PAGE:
A common question in imposing heavy fines on pollution defaulters is the fines after corporations are fined. Pedersen (2019) argues that despite the positive developments in imposing heavy fines, people cannot be sure whether the money has been used for the right cause. Moreover, most of these agencies that collect the fines are not scrutinized, or there are no accountability mechanisms in place to safeguard the process. From the corporations` perspective, enforcing heavy fines avoids criminal proceedings and saves additional costs and time. However, these drawbacks do not provide enough justification to rule out imposing heavy fines on pollutant defaulters.
Another alternative to mitigating air pollution by factories involves embracing technologies that minimize the concentration and emission of dangerous gases into the atmosphere. While time is essential in solving the underlying impact of air pollution, technological advancements are making it possible to reduce air pollution issues by factories. Keohane's (2019) report on carbon removal technologies indicates that these negative carbon emission technologies have significantly reduced dangerous emissions into the atmosphere. These technologies, if implemented by factories that do not have them, will improve their carbon print. The main challenge in implementing these technologies is the initial cost. The factories must revamp their internal operations to accommodate these significant changes. Alternatively, the factories can adopt remanufacturing technologies that can significantly reduce emissions to the atmosphere.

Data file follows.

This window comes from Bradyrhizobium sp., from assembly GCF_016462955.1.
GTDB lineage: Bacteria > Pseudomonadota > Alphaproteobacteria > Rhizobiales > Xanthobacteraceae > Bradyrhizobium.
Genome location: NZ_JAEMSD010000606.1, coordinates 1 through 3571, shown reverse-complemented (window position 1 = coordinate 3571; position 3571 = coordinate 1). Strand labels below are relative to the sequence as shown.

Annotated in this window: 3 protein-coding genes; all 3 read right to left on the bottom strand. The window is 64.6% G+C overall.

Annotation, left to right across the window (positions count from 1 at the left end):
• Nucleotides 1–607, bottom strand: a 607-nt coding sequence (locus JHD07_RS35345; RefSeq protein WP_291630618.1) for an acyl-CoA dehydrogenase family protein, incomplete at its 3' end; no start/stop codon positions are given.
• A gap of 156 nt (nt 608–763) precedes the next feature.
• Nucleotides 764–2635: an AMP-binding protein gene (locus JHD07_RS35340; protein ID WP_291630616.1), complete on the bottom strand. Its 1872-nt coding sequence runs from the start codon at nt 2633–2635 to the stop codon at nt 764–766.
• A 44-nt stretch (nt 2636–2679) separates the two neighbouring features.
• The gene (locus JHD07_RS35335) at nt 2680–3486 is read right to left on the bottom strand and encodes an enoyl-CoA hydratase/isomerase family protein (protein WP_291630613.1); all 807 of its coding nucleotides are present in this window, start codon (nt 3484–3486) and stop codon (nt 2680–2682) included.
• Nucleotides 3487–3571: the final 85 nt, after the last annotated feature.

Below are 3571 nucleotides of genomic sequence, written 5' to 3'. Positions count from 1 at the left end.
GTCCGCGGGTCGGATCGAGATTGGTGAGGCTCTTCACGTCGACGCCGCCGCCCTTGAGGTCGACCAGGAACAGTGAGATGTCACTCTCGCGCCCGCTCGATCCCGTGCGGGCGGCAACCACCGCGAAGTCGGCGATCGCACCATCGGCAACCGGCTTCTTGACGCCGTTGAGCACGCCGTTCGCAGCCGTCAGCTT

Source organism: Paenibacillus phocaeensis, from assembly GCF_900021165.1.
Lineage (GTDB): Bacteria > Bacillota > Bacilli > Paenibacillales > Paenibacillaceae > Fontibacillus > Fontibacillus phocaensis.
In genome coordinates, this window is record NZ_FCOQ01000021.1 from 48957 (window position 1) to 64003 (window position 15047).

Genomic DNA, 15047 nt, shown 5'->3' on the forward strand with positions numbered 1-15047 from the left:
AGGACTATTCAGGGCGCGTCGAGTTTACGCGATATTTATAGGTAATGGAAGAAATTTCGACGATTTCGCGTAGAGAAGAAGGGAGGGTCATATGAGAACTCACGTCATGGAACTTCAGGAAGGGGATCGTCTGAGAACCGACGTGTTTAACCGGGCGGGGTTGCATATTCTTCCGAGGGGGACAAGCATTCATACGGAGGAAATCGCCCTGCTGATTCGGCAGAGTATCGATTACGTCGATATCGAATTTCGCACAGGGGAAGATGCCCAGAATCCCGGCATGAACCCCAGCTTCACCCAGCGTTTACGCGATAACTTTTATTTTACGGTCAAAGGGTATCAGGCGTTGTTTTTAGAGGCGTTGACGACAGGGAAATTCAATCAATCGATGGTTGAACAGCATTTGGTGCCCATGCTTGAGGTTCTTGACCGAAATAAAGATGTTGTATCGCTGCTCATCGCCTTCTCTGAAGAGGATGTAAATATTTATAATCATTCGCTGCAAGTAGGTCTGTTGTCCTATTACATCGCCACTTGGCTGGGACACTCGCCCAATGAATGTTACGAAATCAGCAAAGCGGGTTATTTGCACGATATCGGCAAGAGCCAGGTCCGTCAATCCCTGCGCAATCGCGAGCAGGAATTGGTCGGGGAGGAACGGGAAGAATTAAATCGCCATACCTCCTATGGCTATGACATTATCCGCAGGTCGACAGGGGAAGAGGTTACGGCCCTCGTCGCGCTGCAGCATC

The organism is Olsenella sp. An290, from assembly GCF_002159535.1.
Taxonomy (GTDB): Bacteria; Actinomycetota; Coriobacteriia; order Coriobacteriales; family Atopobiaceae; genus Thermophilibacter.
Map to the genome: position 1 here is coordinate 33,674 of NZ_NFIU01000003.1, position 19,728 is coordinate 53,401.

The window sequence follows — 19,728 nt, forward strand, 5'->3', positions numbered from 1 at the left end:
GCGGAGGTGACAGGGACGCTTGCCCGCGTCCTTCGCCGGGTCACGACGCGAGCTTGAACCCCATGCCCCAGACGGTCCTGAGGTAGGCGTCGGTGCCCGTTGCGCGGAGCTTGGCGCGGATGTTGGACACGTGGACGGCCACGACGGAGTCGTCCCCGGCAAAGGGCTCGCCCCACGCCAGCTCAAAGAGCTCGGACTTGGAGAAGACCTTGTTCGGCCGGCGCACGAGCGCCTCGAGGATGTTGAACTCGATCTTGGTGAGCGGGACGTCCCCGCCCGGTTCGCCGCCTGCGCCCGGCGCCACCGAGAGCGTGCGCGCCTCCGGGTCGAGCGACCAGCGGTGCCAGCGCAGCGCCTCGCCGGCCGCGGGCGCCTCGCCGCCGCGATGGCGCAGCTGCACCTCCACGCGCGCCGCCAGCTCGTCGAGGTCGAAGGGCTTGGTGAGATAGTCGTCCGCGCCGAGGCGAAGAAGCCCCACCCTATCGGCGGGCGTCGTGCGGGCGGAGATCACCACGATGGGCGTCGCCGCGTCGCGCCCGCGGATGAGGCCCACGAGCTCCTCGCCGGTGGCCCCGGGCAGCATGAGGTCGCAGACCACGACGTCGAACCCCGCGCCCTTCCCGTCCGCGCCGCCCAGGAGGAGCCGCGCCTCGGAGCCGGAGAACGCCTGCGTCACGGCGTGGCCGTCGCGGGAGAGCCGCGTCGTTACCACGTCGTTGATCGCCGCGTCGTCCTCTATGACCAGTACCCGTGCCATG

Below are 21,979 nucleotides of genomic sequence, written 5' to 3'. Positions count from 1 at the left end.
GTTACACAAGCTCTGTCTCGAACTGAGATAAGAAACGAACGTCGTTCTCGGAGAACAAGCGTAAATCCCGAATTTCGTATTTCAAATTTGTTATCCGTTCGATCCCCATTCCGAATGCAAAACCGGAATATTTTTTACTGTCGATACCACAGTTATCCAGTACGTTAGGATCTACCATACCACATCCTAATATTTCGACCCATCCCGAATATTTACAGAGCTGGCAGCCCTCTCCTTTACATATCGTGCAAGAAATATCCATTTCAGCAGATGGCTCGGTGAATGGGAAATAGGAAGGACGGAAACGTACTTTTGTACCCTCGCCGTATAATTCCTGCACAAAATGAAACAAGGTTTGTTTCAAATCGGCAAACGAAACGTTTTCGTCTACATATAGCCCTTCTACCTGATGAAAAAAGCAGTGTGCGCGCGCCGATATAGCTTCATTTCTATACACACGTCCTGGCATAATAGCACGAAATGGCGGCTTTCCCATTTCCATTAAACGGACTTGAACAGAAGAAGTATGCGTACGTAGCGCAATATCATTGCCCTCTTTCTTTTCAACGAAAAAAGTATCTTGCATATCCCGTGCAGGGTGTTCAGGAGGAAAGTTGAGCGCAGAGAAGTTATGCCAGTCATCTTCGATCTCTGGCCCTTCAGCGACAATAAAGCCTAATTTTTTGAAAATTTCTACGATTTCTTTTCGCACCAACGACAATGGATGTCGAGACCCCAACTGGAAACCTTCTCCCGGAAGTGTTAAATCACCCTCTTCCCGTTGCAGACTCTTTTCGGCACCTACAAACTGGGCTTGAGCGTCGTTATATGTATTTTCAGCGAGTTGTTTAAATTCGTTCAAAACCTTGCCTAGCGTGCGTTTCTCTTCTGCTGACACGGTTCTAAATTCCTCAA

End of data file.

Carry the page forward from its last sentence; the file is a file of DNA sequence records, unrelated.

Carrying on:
Best Solution
Imposing heavy fines on defaulters is the ideal solution to mitigating air pollution. While there are existing systems to fine companies that pollute the environment, imposing heavy fines will create change in the local community. Acknowledging law enforcement agencies' hesitation to impose heavy fines on defaulters, enforcing stringent measures and accountability mechanisms will solidify the alternative. Implementing the change mandates meeting all the managers and the local government to deliberate on the feasible solution. First, all parties must vow to mitigate their carbon emissions and implement technologies that foster greener gas emissions. Once that is agreed, all the parties need to understand the implications of air pollutions and how their factories affect the environment and the local community.